The purpose of any roof system is to keep water out of and divert it away from the building. Seems like a simple enough task but it is far from easy. If there’s one thing I’ve learned over the past 40-years, it is that roofs leak. And they leak for numerous reasons and for the most part, the least of all are the materials. I have found the occasional arrow and bullet hole in the membrane but the following are the six most common causes of roof leaks.
If you don’t get the water off the roof there’s a good chance that it is going to find its way into your building. It has to go somewhere and you can’t depend on evaporation to solve the problem. Proper drainage is prerequisite for roof design.
The more penetrations you have on a rooftop the greater likelihood that water is going to find its way through. Designers need to eliminate all unnecessary penetrations and for those that remain, there needs to be some common sense applied to their shape and positioning. Conduit placed so close together they cannot be individually flashed, angle iron and other red iron penetrations that require the use of a pitch pan to seal them are leaks just waiting to happen.
HVAC equipment can be the frustrating source of water entry. The condensate pans can often plug up or rust out allowing for leaks in the building when it’s not even raining. And, these units are often accompanied by pitch pans to seal the power and cooling lines.
Walls and Facades
It is not uncommon for cracks in the exterior walls or exposed masonry above the roof line to permit water into the building. It is not easy to diagnose and sometimes even harder to convince the building owner that there is nothing wrong with his or her roof.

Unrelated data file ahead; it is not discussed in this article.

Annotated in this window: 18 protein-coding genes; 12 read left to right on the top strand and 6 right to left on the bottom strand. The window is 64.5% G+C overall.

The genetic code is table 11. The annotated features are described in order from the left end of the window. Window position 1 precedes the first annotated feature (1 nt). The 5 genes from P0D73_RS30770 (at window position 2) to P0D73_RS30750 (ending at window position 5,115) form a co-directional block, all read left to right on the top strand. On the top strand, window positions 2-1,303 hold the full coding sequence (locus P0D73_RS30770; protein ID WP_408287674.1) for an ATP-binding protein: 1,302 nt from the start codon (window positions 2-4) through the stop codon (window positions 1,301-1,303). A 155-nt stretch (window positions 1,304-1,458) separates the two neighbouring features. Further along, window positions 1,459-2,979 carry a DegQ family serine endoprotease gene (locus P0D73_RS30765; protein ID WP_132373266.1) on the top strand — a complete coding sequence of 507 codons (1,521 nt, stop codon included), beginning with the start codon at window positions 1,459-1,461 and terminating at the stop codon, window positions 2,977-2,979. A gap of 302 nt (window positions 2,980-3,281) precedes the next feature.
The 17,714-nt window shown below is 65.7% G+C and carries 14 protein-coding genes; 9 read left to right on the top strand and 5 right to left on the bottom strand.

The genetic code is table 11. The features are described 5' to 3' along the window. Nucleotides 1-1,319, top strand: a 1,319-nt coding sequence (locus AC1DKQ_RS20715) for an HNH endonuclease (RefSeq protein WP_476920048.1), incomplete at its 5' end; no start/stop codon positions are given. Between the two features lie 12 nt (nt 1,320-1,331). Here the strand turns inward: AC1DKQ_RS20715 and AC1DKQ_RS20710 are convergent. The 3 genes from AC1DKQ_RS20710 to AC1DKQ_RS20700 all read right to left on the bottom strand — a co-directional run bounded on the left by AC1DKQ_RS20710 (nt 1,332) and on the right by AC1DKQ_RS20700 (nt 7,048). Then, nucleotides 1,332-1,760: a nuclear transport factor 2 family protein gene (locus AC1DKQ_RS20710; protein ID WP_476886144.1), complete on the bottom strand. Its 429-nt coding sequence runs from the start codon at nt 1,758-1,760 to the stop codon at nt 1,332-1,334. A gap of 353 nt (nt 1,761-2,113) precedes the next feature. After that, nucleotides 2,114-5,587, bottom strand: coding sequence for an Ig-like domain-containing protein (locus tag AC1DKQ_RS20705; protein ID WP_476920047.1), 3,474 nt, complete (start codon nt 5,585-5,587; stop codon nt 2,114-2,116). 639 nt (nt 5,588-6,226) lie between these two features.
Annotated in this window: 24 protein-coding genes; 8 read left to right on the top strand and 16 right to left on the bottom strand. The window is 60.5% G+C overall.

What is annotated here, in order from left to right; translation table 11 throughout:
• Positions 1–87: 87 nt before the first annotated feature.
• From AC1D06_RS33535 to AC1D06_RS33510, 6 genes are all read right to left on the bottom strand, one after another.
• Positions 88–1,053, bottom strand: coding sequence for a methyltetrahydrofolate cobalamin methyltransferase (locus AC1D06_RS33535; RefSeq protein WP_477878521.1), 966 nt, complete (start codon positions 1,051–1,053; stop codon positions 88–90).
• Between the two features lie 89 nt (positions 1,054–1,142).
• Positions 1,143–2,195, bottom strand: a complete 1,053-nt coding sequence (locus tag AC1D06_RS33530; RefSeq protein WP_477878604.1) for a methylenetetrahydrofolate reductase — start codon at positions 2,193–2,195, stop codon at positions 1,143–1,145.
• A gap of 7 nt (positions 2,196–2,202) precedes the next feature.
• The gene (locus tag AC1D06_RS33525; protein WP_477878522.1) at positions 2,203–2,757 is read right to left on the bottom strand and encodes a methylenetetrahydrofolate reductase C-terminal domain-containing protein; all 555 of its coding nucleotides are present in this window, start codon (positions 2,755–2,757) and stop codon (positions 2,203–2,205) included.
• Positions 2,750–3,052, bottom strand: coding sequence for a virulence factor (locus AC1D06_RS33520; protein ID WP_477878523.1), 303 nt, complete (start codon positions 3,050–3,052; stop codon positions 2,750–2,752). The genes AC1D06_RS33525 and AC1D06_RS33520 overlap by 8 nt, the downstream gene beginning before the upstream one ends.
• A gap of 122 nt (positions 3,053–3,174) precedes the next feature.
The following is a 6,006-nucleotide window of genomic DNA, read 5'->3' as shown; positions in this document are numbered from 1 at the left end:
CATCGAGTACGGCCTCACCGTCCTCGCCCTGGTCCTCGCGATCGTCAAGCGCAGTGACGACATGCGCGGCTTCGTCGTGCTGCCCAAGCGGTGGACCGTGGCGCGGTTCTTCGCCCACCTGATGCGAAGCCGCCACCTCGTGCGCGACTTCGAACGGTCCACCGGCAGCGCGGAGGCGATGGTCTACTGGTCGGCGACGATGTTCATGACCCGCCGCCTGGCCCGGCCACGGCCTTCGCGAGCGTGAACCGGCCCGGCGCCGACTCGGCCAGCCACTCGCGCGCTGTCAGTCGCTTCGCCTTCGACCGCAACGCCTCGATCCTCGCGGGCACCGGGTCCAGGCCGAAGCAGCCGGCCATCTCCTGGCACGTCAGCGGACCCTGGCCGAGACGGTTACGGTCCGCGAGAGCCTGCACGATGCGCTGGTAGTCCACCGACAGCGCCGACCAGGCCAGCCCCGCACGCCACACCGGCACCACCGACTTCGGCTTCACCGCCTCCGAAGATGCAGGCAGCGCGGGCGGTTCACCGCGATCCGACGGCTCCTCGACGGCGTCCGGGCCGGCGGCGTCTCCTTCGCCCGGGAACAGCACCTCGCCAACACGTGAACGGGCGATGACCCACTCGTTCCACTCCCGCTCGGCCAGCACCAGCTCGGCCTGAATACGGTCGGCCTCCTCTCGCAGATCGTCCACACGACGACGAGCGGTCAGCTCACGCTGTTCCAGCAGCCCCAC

Maintenance personnel and service technicians for the variety of HVAC and other penetrations that may find their way on the rooftop are notorious offenders. Unintended damage is a common cause of leaks. Tool boxes, HVAC panels, carts and window washing equipment are just a few of the sources to cuts and punctures in membrane roof systems.
Workmanship ranks high on the list of unintended leaks. Improper installation of the materials, poor sealing or faulty seaming seem to create the most common sources of leaks. It takes a craftsman to install today’s materials I haven’t seem a system that is entirely “roofer proof”.
Apart from the selection of high quality materials, the roof contractor will be the principal factor that determines whether or not your roof system performs leak free. The idea that the lowest price wins can often come back and haunt an owner. Even the best are not perfect but ensuring that the contractor installing the roof system is truly skilled, licensed and authorized by the materials manufacturer should be paramount in your decision making process. Spending a little more for exceptional materials and workmanship can reap huge benefits many, many years down the road.